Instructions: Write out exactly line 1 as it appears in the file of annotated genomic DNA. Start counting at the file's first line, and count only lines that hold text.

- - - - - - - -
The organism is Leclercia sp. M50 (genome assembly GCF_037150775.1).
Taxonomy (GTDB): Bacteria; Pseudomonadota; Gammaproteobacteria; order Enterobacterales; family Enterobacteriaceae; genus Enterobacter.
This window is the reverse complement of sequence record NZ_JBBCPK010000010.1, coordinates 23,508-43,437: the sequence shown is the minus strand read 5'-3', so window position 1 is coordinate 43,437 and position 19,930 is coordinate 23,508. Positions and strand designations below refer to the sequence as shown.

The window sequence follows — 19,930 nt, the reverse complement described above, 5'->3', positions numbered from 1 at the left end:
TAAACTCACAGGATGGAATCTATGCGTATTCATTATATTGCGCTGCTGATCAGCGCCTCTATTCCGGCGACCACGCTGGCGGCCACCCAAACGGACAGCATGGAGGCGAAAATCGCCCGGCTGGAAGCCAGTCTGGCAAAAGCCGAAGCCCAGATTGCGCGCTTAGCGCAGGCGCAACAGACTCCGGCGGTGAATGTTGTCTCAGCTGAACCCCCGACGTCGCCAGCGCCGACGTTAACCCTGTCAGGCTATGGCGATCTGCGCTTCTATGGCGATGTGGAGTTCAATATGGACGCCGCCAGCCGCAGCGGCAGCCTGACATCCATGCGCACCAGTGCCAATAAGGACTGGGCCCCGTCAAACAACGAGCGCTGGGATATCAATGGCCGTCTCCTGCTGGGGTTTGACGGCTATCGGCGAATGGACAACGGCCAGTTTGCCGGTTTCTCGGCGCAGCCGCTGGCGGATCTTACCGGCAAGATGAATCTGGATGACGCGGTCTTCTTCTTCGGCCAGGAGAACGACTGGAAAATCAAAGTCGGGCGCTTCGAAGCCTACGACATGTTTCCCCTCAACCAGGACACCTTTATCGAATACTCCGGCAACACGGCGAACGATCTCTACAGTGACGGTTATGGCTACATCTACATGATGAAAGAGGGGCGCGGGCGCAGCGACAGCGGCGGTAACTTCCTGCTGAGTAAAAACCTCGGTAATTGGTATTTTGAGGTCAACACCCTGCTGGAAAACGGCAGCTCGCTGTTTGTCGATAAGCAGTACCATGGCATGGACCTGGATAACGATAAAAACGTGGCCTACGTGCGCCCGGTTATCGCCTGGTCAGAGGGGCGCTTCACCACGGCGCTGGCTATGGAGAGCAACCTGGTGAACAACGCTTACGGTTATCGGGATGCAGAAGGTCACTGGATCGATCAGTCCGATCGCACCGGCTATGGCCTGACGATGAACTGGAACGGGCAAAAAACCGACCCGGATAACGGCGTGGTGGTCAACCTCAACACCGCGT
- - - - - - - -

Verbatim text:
The organism is Leclercia sp. M50 (genome assembly GCF_037150775.1).